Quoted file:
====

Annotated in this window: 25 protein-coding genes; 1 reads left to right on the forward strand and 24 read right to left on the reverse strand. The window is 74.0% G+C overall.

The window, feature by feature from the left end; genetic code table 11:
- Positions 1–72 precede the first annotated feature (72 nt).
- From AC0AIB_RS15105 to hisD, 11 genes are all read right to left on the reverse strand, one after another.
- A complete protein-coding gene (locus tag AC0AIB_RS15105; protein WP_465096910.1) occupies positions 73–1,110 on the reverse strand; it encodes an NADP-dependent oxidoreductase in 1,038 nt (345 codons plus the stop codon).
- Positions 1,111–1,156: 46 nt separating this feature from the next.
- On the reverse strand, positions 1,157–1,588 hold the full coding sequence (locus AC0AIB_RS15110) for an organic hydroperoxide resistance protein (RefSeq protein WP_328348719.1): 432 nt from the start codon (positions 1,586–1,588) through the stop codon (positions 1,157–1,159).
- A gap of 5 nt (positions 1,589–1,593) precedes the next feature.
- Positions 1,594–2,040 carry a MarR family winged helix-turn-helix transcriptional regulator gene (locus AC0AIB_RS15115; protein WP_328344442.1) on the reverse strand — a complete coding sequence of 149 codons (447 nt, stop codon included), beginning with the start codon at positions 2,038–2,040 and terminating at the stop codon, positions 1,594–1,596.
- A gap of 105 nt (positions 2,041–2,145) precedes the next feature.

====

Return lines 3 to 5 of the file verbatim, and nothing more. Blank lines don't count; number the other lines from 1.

- Positions 1–72 precede the first annotated feature (72 nt).
- From AC0AIB_RS15105 to hisD, 11 genes are all read right to left on the reverse strand, one after another.
- A complete protein-coding gene (locus tag AC0AIB_RS15105; protein WP_465096910.1) occupies positions 73–1,110 on the reverse strand; it encodes an NADP-dependent oxidoreductase in 1,038 nt (345 codons plus the stop codon).